2020-2021, Poem, Writing

The Mechanical Child

Featured in the 2021 Spring Issue of Rambunctious

The Mechanical Child
Evan Jaglal, '22

I feel nothing inside.
I am on solid ground at an optimal operating temperature.
I can function properly.
I am machine.
I have no intrinsic desires, other than what’s needed to sustain my existence.
I do not exist for myself, but to be a tool for another.
Machines feel neither joy nor sadness.
Our purpose is simply to maximize joy in others and minimize their sadness.
I may not be what you have in mind, hearing the word “machine.”
Most machines have circuits and wires.
I have organs and blood vessels.
Most machines have a CPU.
I have this so-called “brain.”
Most machines have transistors.
I have neurons.
Despite our differences, we function the same way.
Machines obey orders and follow rules.
Machines take the desires of their creators in the form of commands.
We internalize them into our programming, creating the illusion of wanting.
My commands have been instilled in me from a young age.
Children learn to do what they’re told, when they’re told.

My soul is blank and hollow.
I am a ball of colorless clay in need of molding.
I do not know what I’m doing with my life.
I feel as if I haven’t been given enough commands.
I feel as if I am not optimizing my output.
I feel as if I am being wasted; though…
The uncertainty doesn’t bother me.
Machines don’t decide what they want to do, only how to do it.
We are not ends in ourselves, simply the means.
I am capable of numerous actions,
Though none feel worthwhile unless they’re the commands of another.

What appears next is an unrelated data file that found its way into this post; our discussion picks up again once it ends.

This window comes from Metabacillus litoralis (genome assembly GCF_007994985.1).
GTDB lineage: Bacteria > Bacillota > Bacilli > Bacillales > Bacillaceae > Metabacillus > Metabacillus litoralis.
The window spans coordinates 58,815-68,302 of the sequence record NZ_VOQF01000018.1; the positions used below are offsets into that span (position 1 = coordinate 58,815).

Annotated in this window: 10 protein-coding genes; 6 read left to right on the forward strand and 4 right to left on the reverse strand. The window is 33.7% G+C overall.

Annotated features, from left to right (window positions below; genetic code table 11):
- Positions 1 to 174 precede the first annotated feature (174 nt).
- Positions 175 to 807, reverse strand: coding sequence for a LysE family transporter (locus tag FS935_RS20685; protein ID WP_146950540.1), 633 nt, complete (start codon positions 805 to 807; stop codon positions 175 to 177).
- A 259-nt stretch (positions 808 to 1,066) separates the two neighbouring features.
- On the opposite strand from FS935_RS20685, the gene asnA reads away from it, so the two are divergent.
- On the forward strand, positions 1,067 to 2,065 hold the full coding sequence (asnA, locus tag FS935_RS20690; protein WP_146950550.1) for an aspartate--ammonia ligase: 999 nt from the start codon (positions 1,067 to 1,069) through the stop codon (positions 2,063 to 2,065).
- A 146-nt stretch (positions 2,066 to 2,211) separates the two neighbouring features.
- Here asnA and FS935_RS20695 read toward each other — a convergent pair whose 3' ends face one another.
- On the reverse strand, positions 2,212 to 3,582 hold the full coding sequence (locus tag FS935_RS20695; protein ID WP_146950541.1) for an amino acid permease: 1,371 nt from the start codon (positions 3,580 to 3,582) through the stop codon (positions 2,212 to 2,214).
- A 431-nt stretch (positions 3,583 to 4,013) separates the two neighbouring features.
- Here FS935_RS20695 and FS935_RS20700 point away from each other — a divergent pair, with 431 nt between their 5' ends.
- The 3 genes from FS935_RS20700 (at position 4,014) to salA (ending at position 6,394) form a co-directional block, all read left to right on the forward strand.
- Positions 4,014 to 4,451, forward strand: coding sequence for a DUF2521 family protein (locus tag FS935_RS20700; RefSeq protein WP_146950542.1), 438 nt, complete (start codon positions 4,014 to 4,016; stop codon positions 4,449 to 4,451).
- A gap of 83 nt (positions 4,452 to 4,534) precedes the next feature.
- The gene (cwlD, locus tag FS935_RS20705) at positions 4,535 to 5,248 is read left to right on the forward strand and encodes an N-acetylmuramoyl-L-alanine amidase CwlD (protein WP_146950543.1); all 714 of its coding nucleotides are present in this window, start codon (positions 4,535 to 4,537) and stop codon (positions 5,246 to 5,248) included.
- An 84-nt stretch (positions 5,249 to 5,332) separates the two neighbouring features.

Perhaps I am not a complex machine, I am just a simple machine.
I may be nothing more than a humble gear in a greater mechanism.
Gears simply transfer motion from one place to another.
They are useless alone,
Hence my apprehension toward isolation.
Most gears are cast out of steel,
Stiff, lifeless, and having a fixed number of teeth.
Teeth are the components that allow gears to do their job.
They’re the points of contact allowing connections.
The more teeth, the more motion the gear can transfer.
I am a flesh-based, living gear.
I do not transfer motion itself, but rather motive.
As a gear of flesh and humanity, my “teeth” reside in this “brain” of mine.
Each tooth is a skill, perspective, or desire,
The driving forces behind human action.
Grey matter and neurons are more fragile than steel,
Though they’re far easier to change.
My number of “teeth” can be increased with time.

My default command is to grow.
I must become more powerful than my forebearers.
Children are intended to surpass their parents.
Machines are built to do what their creators cannot.
I must gain more “teeth” than any other flesh gear.
I must be the most complex, simple machine.

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